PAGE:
Why is it so hard to thumb a dive, or end something that you have committed to?Oct 14, 2016
One of the key messages given to divers all through their training is that anyone can thumb (end) the dive at any time for any reason and no questions will be asked. However, those who have been in a such a situation, it isn't easy.
"There were four of us diving on the wreck which lay in 48m. We knew the visibility wasn't going to be great so decided to swim as two close pairs, rather than the loose four we normally did. As we hit the wreck we realised it was bad so stayed close to the side of the hull at the highest point (wreck lies on its side). After quite a few minutes thinking this was bad we all turned to each other, pretty much at the same time, and thumbed the dive. On the boat we discussed that as we had got to the wreck that this was going to be a rubbish dive and we should thumb it. But no-one wanted to."
In-group vs out-group inferred peer pressures. One of the factors contibuting to this decision-making was in-group pressure. No-one likes to be different. We often talk about peer-pressure being brought to bear on divers to carry on when they shouldn't have done, and many say that when someone is taken beyond their comfort and capability zones, they were pressured into doing it, infering that there was some sort of verbal communication to make it happen. Yet much of the peer pressure isn't active, but rather it is inferred peer pressure to want to be part of the in-group. This effect isn't just limited to close groups with direct visbility, Paletz showed that it happens in aviation too where pilots in Alaska would make decisions based on whether previous aircraft had been able to land in poor weather.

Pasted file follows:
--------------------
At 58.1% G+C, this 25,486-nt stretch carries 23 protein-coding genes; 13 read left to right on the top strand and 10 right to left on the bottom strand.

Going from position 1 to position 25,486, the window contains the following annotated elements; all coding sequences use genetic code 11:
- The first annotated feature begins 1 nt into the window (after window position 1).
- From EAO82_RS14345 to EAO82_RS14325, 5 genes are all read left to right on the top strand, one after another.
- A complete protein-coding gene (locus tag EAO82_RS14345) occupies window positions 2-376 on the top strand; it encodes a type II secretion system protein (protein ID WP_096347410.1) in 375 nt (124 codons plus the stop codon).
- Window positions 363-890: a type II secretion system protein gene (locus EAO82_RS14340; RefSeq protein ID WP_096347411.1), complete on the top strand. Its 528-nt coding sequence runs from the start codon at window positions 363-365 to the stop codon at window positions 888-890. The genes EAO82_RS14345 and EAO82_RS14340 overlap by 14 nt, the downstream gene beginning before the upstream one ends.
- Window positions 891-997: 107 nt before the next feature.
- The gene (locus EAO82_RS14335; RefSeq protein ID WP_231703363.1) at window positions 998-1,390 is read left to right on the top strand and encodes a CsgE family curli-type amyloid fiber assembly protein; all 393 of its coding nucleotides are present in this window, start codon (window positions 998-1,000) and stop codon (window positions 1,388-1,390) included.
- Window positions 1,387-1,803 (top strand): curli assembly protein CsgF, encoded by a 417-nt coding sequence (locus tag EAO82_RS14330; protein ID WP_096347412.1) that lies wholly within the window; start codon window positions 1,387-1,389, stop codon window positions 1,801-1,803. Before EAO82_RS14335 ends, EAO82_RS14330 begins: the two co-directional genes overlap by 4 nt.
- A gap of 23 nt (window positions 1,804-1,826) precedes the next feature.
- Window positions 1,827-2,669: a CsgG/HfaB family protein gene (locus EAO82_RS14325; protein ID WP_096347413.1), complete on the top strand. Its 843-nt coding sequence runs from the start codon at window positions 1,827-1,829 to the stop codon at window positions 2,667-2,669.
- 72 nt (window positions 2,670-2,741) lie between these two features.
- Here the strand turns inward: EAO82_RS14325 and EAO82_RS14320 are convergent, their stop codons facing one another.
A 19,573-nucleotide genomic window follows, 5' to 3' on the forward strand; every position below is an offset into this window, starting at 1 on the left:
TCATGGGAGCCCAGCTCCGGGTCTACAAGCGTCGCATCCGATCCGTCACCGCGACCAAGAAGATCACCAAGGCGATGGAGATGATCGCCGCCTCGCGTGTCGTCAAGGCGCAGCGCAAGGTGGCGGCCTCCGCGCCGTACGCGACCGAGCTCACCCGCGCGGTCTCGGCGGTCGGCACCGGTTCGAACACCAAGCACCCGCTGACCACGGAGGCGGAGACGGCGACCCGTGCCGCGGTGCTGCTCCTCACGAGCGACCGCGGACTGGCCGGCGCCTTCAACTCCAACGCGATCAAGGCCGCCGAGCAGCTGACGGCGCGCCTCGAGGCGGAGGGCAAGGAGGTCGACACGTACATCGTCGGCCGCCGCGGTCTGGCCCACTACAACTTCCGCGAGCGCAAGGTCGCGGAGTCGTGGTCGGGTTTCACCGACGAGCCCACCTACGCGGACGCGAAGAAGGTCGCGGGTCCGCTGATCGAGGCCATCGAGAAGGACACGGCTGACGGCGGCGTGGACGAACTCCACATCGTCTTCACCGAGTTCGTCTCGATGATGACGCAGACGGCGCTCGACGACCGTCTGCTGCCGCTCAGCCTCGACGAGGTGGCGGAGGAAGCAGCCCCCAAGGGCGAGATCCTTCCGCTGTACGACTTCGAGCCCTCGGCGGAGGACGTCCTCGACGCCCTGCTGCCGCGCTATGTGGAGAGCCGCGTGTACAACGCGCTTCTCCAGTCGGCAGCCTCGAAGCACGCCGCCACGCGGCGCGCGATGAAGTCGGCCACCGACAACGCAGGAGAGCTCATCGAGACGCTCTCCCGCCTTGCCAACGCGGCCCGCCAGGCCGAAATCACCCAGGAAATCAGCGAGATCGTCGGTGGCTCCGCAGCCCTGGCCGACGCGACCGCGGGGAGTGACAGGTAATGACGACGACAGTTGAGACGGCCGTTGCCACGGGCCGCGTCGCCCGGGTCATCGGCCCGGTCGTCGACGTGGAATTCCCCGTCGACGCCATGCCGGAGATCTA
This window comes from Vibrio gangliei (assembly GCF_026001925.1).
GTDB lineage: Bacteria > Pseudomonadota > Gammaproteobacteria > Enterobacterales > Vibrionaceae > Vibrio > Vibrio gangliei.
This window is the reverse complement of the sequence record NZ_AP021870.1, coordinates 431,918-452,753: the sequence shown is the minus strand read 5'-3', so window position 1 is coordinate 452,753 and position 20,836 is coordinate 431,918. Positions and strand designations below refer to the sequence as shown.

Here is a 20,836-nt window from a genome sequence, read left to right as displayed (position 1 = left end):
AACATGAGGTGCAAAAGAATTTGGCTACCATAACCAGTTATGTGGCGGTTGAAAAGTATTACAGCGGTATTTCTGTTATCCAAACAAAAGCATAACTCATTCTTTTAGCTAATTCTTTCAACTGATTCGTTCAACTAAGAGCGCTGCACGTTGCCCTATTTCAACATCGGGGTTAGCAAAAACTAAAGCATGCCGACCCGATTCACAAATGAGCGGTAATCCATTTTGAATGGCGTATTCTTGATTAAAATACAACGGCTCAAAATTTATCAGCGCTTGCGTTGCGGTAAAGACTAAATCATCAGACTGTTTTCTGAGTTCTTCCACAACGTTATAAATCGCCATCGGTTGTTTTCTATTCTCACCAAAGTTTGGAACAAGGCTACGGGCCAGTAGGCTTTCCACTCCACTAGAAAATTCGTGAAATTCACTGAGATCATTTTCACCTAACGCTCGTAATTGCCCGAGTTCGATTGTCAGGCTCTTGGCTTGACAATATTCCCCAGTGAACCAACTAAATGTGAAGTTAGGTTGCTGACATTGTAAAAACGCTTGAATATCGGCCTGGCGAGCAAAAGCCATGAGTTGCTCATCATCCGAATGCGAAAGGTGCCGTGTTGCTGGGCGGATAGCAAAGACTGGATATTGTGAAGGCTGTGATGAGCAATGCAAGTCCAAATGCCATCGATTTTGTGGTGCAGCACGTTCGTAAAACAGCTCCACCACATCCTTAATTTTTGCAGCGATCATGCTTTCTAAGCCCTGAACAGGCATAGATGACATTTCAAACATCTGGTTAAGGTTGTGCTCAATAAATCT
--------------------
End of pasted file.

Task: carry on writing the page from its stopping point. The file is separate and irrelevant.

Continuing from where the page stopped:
If you are placed in a situation where you can see others in the group looking around for someone to make a decision, you need to have the self-confidence to communicate your feelings and thoughts too. You will be thanked for it. You will also give confidence to others in the group for future situations.
Another part of the decision making process is the fact that most people will take more risks when they are in a losing situation than when they are in a winning situation.
Importantly, in this context, losing doesn't mean that you have actually lost something, but the threat of losing it is enough to take further risks.
Consider that you have had the last 3 weekends of diving blown out and this weekend you are going to be diving a wreck that you've been waiting to dive all year. It is also the last dive you have planned for a month because of work and family commitments. The weather is marginal with a large swell but the visibility on the wreck the day before was reportedly amazing. You haven't had much sleep as you had to get up early to drive down to the harbour and so feeling very tired. You meet up with the rest of the divers and that realise one of the team who was going to make up your team of three hasn't been able to make it and you are now all paired up. You and your teammate don't know anyone else on the boat. On the way out to the wreck the weather doesn't pick up and so you are bouncing around, not feeling well. The skipper fails to shot/hook the site on the first two passes and the time before the current will pick up is getting less. You are getting more uncomfortable but you know that if you thumb the dive before you get in, your buddy will be unable to dive too. It is your team's turn to leave the boat and whilst walking over, you fall and bang your knee. You get up, walk to the gate and jump off, but in a lot of pain.